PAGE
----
Tunic is a game filled with secrets and challenges. While we don’t want to spoil any of the secrets, we do want you to survive long enough to get to them, as they’re some of the most rewarding moments in any game you can play at the moment.
To that effect we’ve put together a few tips for people starting out in the game, covering combat, which might be an early sticking point, but also a few ideas for approaching this mysterious and mesmerising world. We hope they come in handy!
Tunic tips for beginners
Below you’ll find some tips to help you get started in the world of Tunic:
When it comes to combat, don’t just rush in
There is a rhythm to Tunic’s combat, or rather a series of rhythms. Don’t just flail away when you meet a new foe – learn their specific timings, focusing on when they’re about to attack and the moment afterwards when they’re left wide open. Pay particular attention to enemies with shields – can you find the right moment to strike? Or can you dodge roll around behind them to get in a few free hits?
Don’t let enemies gang up
It can be tempting to rush through a new area and try to outrun the enemies, but the chances are good that you’ll end up kiting a death mob behind you. Much better to take it slow and finish off safe groups of baddies in the twos and threes they tend to appear in. Tidy as you work, basically.
And if they do gang up on you, keep moving – there’s a good chance they may start to damage each other by accident. This is particularly true of the laser drones you meet in the first few hours.
And if it’s too much – there is no fail mode
The accessibility menu is your friend. There’s no penalty for turning off the stamina meter or even selecting the no fail mode, which means you will take no damage. Towards the end of the game there’s a couple of truly monumental difficulty spikes – remember that you can turn no-fail on, and then turn it off again when you’re over a hump.
No fail mode is a reminder that games should be accessible to all players, and also that combat is only one of Tunic’s challenges – and maybe not the primary challenge!
If you’re battling those alligator-type things and you haven’t levelled up yet, get to one of the fox shrines and open your inventory.
The chances are you’ve collected some of the items that allow you to permanently boost your stats at these shrines – if you can pay for the boost. This is all explained in the manual, but it isn’t explained in the moment-to-moment game itself. Be aware: you won’t get very far with starting stats in Tunic.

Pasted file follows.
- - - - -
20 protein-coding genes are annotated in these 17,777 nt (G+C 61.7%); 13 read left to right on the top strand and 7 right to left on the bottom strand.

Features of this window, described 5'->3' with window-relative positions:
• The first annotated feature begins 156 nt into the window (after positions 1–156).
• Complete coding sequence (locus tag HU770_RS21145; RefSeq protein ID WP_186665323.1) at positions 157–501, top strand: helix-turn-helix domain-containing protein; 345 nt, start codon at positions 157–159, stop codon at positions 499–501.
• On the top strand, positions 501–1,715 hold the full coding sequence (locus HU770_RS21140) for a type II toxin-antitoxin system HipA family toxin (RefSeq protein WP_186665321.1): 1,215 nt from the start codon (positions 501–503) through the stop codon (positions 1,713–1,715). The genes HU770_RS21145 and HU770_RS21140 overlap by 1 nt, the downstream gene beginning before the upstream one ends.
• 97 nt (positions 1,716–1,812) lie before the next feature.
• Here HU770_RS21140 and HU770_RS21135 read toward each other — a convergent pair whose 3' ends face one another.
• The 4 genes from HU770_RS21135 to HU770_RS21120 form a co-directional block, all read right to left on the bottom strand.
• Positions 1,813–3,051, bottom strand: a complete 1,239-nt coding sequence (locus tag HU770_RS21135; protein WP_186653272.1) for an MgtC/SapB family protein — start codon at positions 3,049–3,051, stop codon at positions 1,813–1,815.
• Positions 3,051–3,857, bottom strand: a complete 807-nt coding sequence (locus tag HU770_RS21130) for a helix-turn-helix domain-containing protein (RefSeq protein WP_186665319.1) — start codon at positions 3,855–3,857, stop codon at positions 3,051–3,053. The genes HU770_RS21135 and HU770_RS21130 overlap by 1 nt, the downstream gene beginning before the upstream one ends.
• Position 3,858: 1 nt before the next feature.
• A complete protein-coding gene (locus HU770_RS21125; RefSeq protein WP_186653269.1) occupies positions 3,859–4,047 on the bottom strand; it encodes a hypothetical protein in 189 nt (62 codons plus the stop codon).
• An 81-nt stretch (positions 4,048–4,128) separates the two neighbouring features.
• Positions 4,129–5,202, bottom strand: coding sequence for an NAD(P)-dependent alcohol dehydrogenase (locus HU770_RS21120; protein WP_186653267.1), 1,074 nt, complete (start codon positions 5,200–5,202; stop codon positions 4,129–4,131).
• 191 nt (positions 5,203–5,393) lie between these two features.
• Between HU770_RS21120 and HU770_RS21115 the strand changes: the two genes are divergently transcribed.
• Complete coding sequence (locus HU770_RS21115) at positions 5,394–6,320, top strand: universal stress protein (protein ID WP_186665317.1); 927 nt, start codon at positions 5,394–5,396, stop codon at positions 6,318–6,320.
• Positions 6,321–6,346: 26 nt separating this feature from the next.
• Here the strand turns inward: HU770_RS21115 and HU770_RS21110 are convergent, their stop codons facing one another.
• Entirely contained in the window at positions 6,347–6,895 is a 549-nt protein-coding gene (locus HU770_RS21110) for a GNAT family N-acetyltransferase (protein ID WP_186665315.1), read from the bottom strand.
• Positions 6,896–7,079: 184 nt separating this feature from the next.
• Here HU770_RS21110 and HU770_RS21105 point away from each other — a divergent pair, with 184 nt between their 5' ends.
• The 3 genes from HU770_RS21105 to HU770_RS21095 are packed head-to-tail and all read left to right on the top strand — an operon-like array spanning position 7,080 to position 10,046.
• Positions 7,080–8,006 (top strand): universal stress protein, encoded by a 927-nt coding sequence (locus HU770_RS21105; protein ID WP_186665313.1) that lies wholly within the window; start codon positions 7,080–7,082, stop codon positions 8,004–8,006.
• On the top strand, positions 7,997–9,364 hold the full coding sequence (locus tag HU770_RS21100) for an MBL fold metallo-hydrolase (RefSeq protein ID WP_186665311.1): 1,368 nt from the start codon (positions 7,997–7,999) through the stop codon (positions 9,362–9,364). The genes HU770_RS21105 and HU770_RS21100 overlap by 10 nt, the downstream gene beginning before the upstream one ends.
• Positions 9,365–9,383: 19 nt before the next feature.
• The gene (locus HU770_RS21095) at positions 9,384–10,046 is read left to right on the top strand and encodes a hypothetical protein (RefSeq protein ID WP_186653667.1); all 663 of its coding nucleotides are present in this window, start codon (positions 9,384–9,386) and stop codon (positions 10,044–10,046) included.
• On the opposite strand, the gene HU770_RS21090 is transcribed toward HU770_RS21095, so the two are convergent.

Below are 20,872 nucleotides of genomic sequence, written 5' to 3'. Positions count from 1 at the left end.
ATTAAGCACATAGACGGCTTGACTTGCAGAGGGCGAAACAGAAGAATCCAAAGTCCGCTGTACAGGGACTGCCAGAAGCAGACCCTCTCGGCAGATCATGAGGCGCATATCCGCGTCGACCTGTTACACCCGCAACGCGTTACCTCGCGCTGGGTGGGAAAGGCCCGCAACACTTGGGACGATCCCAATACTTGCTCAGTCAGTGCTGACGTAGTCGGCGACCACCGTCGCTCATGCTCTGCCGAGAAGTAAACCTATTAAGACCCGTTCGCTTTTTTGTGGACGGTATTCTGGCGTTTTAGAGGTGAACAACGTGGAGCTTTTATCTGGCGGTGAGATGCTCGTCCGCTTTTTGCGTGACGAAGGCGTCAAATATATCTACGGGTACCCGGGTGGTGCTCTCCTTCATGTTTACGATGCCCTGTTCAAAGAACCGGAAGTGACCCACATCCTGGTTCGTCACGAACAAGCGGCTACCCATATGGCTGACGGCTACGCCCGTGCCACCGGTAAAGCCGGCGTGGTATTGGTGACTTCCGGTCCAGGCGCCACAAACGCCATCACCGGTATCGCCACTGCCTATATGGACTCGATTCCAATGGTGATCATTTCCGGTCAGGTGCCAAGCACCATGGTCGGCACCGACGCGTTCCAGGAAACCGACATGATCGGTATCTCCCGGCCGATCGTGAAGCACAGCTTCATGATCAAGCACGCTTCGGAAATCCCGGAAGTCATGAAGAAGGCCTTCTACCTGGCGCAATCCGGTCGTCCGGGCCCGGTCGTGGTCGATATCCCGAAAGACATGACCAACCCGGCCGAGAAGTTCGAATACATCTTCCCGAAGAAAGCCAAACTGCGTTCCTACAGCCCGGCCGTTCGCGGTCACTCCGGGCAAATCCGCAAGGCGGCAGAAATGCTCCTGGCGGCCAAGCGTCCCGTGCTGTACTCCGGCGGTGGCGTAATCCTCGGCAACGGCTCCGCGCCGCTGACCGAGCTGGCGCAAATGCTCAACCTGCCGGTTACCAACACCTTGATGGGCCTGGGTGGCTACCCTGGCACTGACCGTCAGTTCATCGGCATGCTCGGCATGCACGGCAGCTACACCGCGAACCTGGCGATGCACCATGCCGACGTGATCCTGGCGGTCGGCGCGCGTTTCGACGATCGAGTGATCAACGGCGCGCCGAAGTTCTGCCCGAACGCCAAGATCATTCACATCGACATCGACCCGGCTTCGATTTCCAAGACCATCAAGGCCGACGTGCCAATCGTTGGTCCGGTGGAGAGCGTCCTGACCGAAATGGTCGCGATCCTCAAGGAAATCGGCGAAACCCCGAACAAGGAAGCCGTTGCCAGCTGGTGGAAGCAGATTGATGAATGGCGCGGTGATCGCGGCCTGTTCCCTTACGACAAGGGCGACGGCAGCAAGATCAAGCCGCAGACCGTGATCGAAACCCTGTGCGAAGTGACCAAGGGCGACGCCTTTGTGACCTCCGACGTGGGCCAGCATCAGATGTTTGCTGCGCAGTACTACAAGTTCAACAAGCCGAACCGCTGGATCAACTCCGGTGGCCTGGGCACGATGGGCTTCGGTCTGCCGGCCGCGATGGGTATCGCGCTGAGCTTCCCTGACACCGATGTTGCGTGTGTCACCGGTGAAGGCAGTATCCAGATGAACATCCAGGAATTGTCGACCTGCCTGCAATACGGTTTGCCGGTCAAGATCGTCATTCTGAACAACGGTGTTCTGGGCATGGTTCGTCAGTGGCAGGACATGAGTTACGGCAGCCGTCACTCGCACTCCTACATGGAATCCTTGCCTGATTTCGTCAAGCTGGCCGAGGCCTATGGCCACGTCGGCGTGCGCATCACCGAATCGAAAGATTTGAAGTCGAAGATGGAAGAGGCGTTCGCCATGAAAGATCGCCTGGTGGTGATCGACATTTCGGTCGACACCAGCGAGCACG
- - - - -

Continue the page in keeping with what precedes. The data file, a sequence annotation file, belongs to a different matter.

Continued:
Look behind things!
Look behind things as you move through the world. Tunic uses its isometric design to hide things just out of view. Chests, certainly, but also entrances to caves and passageways. Always check behind the lips of rock or earth that might be blocking a view of something cool. You won’t regret it.
Know when you’re looking at something you do not understand yet
Have you found those tuning fork things sticking out of the ground in the first areas of Tunic? How about the big yellow squares on the ground? If you’ve just started playing, ignore them for now.
Tunic is full of stuff that will make sense at a later point in the game – you’ll get an item, perhaps, or you’ll discover a new way of thinking. This means, for the first few hours, feel free to breeze past anything whose meaning is not immediately apparent. You’ll be coming back later better equipped to understand it.
Equally, if there’s a path you can see but can’t get to yet, there’s probably a reason for that – kit missing, or maybe it’s the exit path out of the area you’re currently in.
Don’t be afraid to follow your nose
With a game like Tunic, which explains so little of itself, it can be hard at times to work out where to go next.
While there’s no easy solution to these moments where you simply don’t know what to do, a good approach is to wander – explore the edges of the landscapes you can already move around, and follow paths as far as they will take you. Returning to old areas with new abilities will often open up new paths and lead to new treats, and time spent exploring in a game like Tunic is never time wasted.
The final tip is to look at the manual, whose pages you collect as you move around. The manual is filled with tips for playing, but it’s also worth looking at the gaps in the pages you’ve collected – what are you missing, and where might you go to find it? In Tunic, every kind of reasoning and every kind of deductive move is worth trying.
Good luck in Tunic!